The Internet of Everything

Therefore, can wearables bring us closer to the universe inside of us? In a word or two: hell yes. What can wearables do for us right now, though? Project Cyborg intended for implants to help us control the world around us, and so many others look at this as lazy. Not people from my generation though, because we were the remote controls for VCRs in our living rooms. Everything is evolutionary, so why shouldn’t our bodies be part of that careful evolutionary process?

Ethics, probably. Neuralink, is an example of where Prof Warwick’s theories come directly into question. If we can use the brain as an interface for study, what else can we do with the humble microchip? Control brains? It’s gonna get all Total Recall (1990) up-in-here real quick. But, in essence, Neuralink wants to advance technology to understand and treat neurological disorders. Comparatively, at the opposite end of Professor Warwick’s studies is the perpetual need to microchip dogs and cats, and even the suggestion of chipping children!

Shouldn’t technology always be there for the power of good? That’s what we want from the post-Neuromancer/Snow Crash/Ready Player One/Minority Report state of the metaverse.

It’s very clear that Project Cyborg plays a massive part in the Internet of Things. Are wearables really lazy science or are they an unavoidable overlord of IoT? The Internet of Things describes physical objects that are embedded with sensors, processing ability, software, and other technologies, and that connect and exchange data with other devices and systems over the internet or other communications networks. It’s a phygital world and it needs that physical presence to make digital work.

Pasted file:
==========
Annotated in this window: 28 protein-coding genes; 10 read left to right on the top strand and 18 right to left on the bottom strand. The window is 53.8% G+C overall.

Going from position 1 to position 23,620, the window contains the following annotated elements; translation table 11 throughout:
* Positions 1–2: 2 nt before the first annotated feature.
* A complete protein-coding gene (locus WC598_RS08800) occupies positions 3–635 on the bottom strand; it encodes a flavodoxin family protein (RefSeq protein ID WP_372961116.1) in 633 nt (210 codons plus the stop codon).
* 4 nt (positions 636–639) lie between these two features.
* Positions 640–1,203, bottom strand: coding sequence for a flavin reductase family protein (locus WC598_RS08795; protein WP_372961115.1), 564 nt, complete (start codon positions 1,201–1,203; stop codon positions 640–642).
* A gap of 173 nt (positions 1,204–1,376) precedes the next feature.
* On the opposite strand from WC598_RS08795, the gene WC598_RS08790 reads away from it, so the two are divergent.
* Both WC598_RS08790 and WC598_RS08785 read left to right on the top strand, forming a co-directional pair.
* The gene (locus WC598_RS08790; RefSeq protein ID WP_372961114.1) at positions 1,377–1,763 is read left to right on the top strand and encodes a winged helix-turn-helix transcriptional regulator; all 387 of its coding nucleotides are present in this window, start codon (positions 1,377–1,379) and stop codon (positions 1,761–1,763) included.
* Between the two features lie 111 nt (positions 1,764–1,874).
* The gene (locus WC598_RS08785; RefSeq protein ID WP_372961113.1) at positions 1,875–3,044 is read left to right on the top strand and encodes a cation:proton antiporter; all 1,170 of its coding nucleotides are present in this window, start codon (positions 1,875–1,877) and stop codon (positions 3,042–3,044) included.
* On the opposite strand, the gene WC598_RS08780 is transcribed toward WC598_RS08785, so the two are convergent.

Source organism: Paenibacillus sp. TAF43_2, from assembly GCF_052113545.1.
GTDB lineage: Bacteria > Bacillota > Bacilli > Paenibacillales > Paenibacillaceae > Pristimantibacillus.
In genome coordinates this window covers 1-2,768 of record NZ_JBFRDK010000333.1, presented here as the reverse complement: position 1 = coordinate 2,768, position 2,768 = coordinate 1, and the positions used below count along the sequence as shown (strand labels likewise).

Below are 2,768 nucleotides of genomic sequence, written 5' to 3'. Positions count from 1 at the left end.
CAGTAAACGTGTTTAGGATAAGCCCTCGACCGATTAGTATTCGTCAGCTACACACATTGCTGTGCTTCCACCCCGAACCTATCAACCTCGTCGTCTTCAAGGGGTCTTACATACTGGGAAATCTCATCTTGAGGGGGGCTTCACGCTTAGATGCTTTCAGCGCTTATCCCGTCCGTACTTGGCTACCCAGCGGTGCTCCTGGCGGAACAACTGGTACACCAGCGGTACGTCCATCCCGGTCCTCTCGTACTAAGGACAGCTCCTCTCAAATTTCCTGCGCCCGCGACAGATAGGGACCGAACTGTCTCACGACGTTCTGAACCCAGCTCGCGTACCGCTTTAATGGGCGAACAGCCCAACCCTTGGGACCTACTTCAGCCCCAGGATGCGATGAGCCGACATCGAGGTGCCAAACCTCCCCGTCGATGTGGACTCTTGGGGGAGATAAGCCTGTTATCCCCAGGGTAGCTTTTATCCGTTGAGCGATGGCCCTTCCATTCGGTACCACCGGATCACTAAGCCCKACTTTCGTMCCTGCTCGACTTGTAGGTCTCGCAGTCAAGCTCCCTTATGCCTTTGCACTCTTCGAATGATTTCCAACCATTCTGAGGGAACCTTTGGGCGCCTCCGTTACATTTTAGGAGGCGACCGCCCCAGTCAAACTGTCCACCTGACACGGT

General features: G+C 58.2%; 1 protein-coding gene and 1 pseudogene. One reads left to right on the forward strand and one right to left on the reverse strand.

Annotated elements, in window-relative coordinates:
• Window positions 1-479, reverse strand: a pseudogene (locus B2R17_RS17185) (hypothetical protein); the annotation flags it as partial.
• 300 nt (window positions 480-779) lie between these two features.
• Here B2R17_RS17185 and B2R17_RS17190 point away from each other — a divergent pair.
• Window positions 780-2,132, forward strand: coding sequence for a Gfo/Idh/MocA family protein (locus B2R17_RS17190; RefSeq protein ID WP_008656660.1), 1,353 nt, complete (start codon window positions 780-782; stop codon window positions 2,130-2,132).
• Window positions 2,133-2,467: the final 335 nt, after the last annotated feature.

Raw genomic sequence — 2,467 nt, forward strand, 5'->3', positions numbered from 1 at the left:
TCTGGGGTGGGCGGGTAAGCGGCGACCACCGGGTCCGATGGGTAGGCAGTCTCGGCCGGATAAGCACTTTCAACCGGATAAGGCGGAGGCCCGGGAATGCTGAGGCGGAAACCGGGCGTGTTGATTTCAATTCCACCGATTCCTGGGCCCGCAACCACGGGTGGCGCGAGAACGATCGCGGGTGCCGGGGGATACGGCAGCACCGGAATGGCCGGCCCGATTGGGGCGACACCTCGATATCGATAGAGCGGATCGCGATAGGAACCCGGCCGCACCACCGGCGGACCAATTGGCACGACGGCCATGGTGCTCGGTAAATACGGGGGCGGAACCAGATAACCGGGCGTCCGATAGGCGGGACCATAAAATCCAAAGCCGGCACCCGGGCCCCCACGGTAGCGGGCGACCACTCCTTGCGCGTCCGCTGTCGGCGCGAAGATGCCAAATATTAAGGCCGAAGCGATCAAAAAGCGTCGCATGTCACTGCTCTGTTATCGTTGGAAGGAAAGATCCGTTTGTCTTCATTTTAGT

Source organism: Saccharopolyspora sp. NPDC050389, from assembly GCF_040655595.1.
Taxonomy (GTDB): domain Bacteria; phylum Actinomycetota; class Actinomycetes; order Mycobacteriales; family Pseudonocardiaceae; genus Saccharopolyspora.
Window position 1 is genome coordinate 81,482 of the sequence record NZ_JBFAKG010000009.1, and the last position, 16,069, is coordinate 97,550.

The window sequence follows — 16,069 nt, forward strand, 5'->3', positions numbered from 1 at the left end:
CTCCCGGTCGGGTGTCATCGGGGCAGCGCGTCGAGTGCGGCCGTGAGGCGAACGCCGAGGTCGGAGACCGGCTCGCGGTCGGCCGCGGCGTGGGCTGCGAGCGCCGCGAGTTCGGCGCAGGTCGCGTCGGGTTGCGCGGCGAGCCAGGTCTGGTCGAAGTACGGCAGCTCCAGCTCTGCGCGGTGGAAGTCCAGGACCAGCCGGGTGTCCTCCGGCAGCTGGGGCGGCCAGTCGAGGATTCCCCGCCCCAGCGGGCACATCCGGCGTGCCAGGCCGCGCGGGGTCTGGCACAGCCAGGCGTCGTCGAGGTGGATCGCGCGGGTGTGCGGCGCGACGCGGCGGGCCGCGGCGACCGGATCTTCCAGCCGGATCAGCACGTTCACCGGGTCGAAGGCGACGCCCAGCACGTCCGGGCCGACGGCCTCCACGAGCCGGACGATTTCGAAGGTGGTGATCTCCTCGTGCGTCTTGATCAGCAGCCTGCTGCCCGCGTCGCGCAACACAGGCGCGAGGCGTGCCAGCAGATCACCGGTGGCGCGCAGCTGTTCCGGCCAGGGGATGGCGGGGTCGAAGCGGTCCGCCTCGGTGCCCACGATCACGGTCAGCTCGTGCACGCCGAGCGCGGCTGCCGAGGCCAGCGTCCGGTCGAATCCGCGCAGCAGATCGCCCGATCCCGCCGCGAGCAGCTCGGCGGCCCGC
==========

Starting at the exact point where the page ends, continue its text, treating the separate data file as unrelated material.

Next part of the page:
“Wait a minute, this sounds like the transponder-chip-thingy again,” you’re saying. And you’re right. It is. It’s also true that we are still a long way away from being able to find doctors who will participate in inserting transponder implants into ourselves. Even Professor Warwick himself had a difficult job trying to find a surgeon who would operate upon such a crazy premise. But I’m also really interested in what transponder implants can do for accessibility and wider inclusion subjects. Professor Warwick was able to control, for example, an electric wheelchair, and today through charities such as SpecialEffect we can quite clearly see the impact that adaptive devices have on our community is bringing the terms able and disabled into almost obsolescence.

And so how would we ultimately protect that information? How could we keep that info as close to our digital selves as we possibly can – and should we? I leave that for another article but give it some thought when you’re burning around the metaverse with various Tech Bro APIs.

My big question remains: what is the role of wearables in the metaverse? Will you give yourself over to digital systems for doing like Professor Warwick did? Will you dip your toes in casually for fun? Because with everything from Fitbit and Garmin to teledildonics and VR, we’re exploring ourselves as the motherboard of all that we create and measure.

The human body is the imaginarium of the things that keep us alive and curious about ourselves and each other, to entertain and motivate us to be the best versions of ourselves in the metaverse.

Written By

Kelly lives and breathes everything Beyond Games as a futurist and self-described creative badass. And as an experienced game developer, she's worked on titles such as Tomb Raider, Halo 3 and Candy Crush.